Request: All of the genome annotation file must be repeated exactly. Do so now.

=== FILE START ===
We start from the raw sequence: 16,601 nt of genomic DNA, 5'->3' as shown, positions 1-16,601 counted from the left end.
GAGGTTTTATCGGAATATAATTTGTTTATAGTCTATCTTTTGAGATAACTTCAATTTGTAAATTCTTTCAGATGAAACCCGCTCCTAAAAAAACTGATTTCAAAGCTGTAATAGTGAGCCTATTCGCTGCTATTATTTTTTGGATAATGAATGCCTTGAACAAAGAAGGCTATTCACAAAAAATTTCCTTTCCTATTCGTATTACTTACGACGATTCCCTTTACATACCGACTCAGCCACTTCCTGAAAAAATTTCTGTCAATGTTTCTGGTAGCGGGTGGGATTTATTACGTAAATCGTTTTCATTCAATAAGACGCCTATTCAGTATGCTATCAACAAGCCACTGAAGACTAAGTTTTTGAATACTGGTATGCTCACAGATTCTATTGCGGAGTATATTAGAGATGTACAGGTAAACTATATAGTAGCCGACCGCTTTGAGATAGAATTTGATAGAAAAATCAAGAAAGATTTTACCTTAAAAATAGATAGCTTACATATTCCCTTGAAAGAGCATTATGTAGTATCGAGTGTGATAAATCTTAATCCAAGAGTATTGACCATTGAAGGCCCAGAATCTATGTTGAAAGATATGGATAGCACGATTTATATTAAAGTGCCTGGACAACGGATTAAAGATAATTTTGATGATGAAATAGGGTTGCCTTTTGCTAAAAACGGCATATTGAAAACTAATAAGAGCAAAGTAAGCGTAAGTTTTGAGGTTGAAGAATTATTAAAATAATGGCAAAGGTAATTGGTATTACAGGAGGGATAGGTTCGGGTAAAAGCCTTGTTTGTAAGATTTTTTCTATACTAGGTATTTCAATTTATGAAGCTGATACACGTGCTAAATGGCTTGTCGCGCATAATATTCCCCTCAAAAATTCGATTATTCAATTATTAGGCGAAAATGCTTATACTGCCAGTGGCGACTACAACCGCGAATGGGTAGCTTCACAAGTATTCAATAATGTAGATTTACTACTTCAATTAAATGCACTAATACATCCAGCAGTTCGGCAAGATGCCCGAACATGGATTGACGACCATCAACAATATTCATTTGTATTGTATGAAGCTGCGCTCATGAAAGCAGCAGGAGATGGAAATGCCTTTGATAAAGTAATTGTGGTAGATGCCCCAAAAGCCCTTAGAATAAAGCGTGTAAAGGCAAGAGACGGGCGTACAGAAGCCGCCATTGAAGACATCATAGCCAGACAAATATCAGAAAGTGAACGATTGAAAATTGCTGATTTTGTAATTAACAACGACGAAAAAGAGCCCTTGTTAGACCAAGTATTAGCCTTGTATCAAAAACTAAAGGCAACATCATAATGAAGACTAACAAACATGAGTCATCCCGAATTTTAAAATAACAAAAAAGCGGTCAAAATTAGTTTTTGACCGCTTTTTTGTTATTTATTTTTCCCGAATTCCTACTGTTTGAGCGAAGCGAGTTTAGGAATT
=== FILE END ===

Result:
We start from the raw sequence: 16,601 nt of genomic DNA, 5'->3' as shown, positions 1-16,601 counted from the left end.
GAGGTTTTATCGGAATATAATTTGTTTATAGTCTATCTTTTGAGATAACTTCAATTTGTAAATTCTTTCAGATGAAACCCGCTCCTAAAAAAACTGATTTCAAAGCTGTAATAGTGAGCCTATTCGCTGCTATTATTTTTTGGATAATGAATGCCTTGAACAAAGAAGGCTATTCACAAAAAATTTCCTTTCCTATTCGTATTACTTACGACGATTCCCTTTACATACCGACTCAGCCACTTCCTGAAAAAATTTCTGTCAATGTTTCTGGTAGCGGGTGGGATTTATTACGTAAATCGTTTTCATTCAATAAGACGCCTATTCAGTATGCTATCAACAAGCCACTGAAGACTAAGTTTTTGAATACTGGTATGCTCACAGATTCTATTGCGGAGTATATTAGAGATGTACAGGTAAACTATATAGTAGCCGACCGCTTTGAGATAGAATTTGATAGAAAAATCAAGAAAGATTTTACCTTAAAAATAGATAGCTTACATATTCCCTTGAAAGAGCATTATGTAGTATCGAGTGTGATAAATCTTAATCCAAGAGTATTGACCATTGAAGGCCCAGAATCTATGTTGAAAGATATGGATAGCACGATTTATATTAAAGTGCCTGGACAACGGATTAAAGATAATTTTGATGATGAAATAGGGTTGCCTTTTGCTAAAAACGGCATATTGAAAACTAATAAGAGCAAAGTAAGCGTAAGTTTTGAGGTTGAAGAATTATTAAAATAATGGCAAAGGTAATTGGTATTACAGGAGGGATAGGTTCGGGTAAAAGCCTTGTTTGTAAGATTTTTTCTATACTAGGTATTTCAATTTATGAAGCTGATACACGTGCTAAATGGCTTGTCGCGCATAATATTCCCCTCAAAAATTCGATTATTCAATTATTAGGCGAAAATGCTTATACTGCCAGTGGCGACTACAACCGCGAATGGGTAGCTTCACAAGTATTCAATAATGTAGATTTACTACTTCAATTAAATGCACTAATACATCCAGCAGTTCGGCAAGATGCCCGAACATGGATTGACGACCATCAACAATATTCATTTGTATTGTATGAAGCTGCGCTCATGAAAGCAGCAGGAGATGGAAATGCCTTTGATAAAGTAATTGTGGTAGATGCCCCAAAAGCCCTTAGAATAAAGCGTGTAAAGGCAAGAGACGGGCGTACAGAAGCCGCCATTGAAGACATCATAGCCAGACAAATATCAGAAAGTGAACGATTGAAAATTGCTGATTTTGTAATTAACAACGACGAAAAAGAGCCCTTGTTAGACCAAGTATTAGCCTTGTATCAAAAACTAAAGGCAACATCATAATGAAGACTAACAAACATGAGTCATCCCGAATTTTAAAATAACAAAAAAGCGGTCAAAATTAGTTTTTGACCGCTTTTTTGTTATTTATTTTTCCCGAATTCCTACTGTTTGAGCGAAGCGAGTTTAGGAATT